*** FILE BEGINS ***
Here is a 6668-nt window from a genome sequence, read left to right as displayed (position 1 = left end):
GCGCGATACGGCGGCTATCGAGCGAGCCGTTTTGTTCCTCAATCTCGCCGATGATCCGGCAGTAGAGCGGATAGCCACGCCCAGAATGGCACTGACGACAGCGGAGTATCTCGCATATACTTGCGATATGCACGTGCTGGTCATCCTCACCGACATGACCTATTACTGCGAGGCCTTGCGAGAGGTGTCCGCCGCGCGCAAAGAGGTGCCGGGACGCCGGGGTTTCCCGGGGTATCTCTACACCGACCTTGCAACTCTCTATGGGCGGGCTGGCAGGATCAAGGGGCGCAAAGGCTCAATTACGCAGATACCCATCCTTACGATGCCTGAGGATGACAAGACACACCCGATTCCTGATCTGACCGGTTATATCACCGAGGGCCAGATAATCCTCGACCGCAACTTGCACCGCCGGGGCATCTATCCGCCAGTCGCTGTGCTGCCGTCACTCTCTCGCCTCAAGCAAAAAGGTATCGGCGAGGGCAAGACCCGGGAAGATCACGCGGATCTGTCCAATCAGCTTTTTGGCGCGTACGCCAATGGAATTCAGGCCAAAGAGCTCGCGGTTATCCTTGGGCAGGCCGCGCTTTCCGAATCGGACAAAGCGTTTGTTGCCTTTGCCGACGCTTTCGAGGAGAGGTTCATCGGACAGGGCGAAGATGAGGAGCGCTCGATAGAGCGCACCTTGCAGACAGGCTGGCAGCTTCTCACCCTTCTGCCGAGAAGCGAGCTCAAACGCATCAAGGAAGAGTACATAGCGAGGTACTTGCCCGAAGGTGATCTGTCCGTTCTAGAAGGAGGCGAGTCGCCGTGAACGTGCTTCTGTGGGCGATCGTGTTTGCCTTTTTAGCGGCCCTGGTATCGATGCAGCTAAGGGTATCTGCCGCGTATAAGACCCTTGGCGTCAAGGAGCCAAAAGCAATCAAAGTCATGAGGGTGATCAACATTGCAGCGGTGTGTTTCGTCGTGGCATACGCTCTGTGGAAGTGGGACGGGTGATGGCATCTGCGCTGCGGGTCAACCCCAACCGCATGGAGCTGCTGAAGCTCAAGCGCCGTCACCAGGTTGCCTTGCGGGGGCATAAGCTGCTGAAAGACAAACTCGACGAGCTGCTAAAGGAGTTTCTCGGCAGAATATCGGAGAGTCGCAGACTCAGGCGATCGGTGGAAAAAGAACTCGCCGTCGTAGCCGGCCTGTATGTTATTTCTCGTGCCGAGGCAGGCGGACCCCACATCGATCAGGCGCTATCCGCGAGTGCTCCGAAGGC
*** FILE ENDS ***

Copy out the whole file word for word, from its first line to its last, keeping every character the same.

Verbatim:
Here is a 6668-nt window from a genome sequence, read left to right as displayed (position 1 = left end):
GCGCGATACGGCGGCTATCGAGCGAGCCGTTTTGTTCCTCAATCTCGCCGATGATCCGGCAGTAGAGCGGATAGCCACGCCCAGAATGGCACTGACGACAGCGGAGTATCTCGCATATACTTGCGATATGCACGTGCTGGTCATCCTCACCGACATGACCTATTACTGCGAGGCCTTGCGAGAGGTGTCCGCCGCGCGCAAAGAGGTGCCGGGACGCCGGGGTTTCCCGGGGTATCTCTACACCGACCTTGCAACTCTCTATGGGCGGGCTGGCAGGATCAAGGGGCGCAAAGGCTCAATTACGCAGATACCCATCCTTACGATGCCTGAGGATGACAAGACACACCCGATTCCTGATCTGACCGGTTATATCACCGAGGGCCAGATAATCCTCGACCGCAACTTGCACCGCCGGGGCATCTATCCGCCAGTCGCTGTGCTGCCGTCACTCTCTCGCCTCAAGCAAAAAGGTATCGGCGAGGGCAAGACCCGGGAAGATCACGCGGATCTGTCCAATCAGCTTTTTGGCGCGTACGCCAATGGAATTCAGGCCAAAGAGCTCGCGGTTATCCTTGGGCAGGCCGCGCTTTCCGAATCGGACAAAGCGTTTGTTGCCTTTGCCGACGCTTTCGAGGAGAGGTTCATCGGACAGGGCGAAGATGAGGAGCGCTCGATAGAGCGCACCTTGCAGACAGGCTGGCAGCTTCTCACCCTTCTGCCGAGAAGCGAGCTCAAACGCATCAAGGAAGAGTACATAGCGAGGTACTTGCCCGAAGGTGATCTGTCCGTTCTAGAAGGAGGCGAGTCGCCGTGAACGTGCTTCTGTGGGCGATCGTGTTTGCCTTTTTAGCGGCCCTGGTATCGATGCAGCTAAGGGTATCTGCCGCGTATAAGACCCTTGGCGTCAAGGAGCCAAAAGCAATCAAAGTCATGAGGGTGATCAACATTGCAGCGGTGTGTTTCGTCGTGGCATACGCTCTGTGGAAGTGGGACGGGTGATGGCATCTGCGCTGCGGGTCAACCCCAACCGCATGGAGCTGCTGAAGCTCAAGCGCCGTCACCAGGTTGCCTTGCGGGGGCATAAGCTGCTGAAAGACAAACTCGACGAGCTGCTAAAGGAGTTTCTCGGCAGAATATCGGAGAGTCGCAGACTCAGGCGATCGGTGGAAAAAGAACTCGCCGTCGTAGCCGGCCTGTATGTTATTTCTCGTGCCGAGGCAGGCGGACCCCACATCGATCAGGCGCTATCCGCGAGTGCTCCGAAGGC